At first glance, 28-year-old Kevin Parson is a bright, intelligent, seminary student with a charming naivete and unusual kindness. But almost no one knows the bizarre and disturbing skeletons he has hidden in the closet of his past.
On his way home one day he receives a mysterious phone call from a low, gravely voice that identifies itself only as “Slater.” Kevin must confess his sin in three minutes or bad things will start to happen. In company with those cryptic instructions, he’s given a riddle to solve — “What falls, but never breaks? What breaks, but never falls?”
Thus begins a twisted adventure that embroils Kevin deeper and deeper in a web of terror and intrigue that grows more dangerous with every move. Attractive FBI agent Jennifer Peters and Kevin’s childhood playmate Samantha Sheer delve further into Kevin’s life and past as they race against time to find out what is going on, and how to stop Slater before time runs out.
Who is Slater really? Why is he obsessed with threes? And just what is the sin that he insists Kevin confess to the world?
I picked up this book for three dollars at a homeschool conference, and read it through in a weekend. It keeps your interest from page one with a very sympathetic protagonist, high stakes, and a neverending web of mystery and danger that seems impossible to unravel. The main character is actually one of the best literary protagonists I’ve seen in a long time. The twist at the end was shocking and completely unexpected, something I love in an ending.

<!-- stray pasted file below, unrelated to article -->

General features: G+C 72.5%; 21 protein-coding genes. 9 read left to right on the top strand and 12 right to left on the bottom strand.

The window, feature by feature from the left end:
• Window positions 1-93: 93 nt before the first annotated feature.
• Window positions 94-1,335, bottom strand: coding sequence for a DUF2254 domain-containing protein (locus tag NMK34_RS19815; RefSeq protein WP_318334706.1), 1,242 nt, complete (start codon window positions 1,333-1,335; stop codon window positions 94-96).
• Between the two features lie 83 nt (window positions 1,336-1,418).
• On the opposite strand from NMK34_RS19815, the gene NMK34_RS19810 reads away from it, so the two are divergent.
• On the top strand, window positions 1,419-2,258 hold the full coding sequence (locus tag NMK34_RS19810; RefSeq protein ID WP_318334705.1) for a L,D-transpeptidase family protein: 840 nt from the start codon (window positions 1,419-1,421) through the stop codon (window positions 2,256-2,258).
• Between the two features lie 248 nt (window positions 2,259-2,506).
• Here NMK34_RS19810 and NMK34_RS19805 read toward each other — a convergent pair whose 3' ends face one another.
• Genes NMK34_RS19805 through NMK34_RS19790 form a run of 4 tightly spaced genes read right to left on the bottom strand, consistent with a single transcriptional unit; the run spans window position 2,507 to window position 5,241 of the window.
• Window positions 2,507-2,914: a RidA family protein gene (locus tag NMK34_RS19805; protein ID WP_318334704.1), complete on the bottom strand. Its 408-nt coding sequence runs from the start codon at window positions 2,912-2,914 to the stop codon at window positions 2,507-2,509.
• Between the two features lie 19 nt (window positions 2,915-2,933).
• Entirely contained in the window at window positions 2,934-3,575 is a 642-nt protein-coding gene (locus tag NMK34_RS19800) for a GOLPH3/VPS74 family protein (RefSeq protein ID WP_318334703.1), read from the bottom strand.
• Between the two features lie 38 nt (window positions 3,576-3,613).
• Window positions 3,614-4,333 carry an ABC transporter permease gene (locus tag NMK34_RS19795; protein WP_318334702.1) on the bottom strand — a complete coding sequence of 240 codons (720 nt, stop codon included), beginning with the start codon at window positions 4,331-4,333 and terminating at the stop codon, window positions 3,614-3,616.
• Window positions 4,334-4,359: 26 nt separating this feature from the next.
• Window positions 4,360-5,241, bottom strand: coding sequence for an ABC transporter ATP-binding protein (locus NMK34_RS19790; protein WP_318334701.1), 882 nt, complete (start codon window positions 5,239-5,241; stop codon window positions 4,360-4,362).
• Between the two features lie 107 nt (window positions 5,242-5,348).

While the story revolves around ideas about good and evil, and is about a seminary student, it’s not really an overtly Christian book, though there are many references to God. I personally thought that the religion was handled quite well, and that the theme was sufficiently thought-provoking to be worthwhile, if you’re looking for a traditional Christian book with clear-cut biblical messages and a touching conversion scene, you’ll be disappointed. This isn’t your typical Christian novel.
I had a hard time grasping the theme until the very end, which isn’t necessarily a bad thing, but I might have enjoyed it better if I had more time to ponder the message and let it grow on me throughout the book. I also found myself just slightly dissatisfied with the ending, although it was tinged with the good kind of dissatisfaction — being sorry that the journey is over. But it’s possible Dekker intended to leave his readers feeling a little disillusioned; a bit unsure. All is not as it seems in this story, and the characters force readers to examine themselves, and humanity as a whole. Are we really what we think we are?
As far as content, the story is clean. There is no sexual content, no language, though Slater and some low-lifes use crude and gritty slang and insults. Several bombs go off, and one character is shot in the foot and the leg, but there’s little real physical violence. Most of the disturbing content of the story is psychological; Slater’s threats and dirty mind, the way he plays with Kevin throughout the story, his consistent pure evil, and the strange darkness of Kevin’s bizarre upbringing.
I’ve heard many state that the story is too gimmicky, that the ending is forced for shock value rather than having real meaning, but I think that is primarily a matter of taste. It’s my favorite of Dekker’s books that I’ve read so far, and I’m looking forward to picking up more of his thrillers. If you don’t like major twists and intense psychological tension, then this certainly isn’t the book for you. But if you enjoy a clean, well-written thriller, then I’d recommend Thr3e for some very enjoyable reading.
Published on 9 July, 2012. Last updated on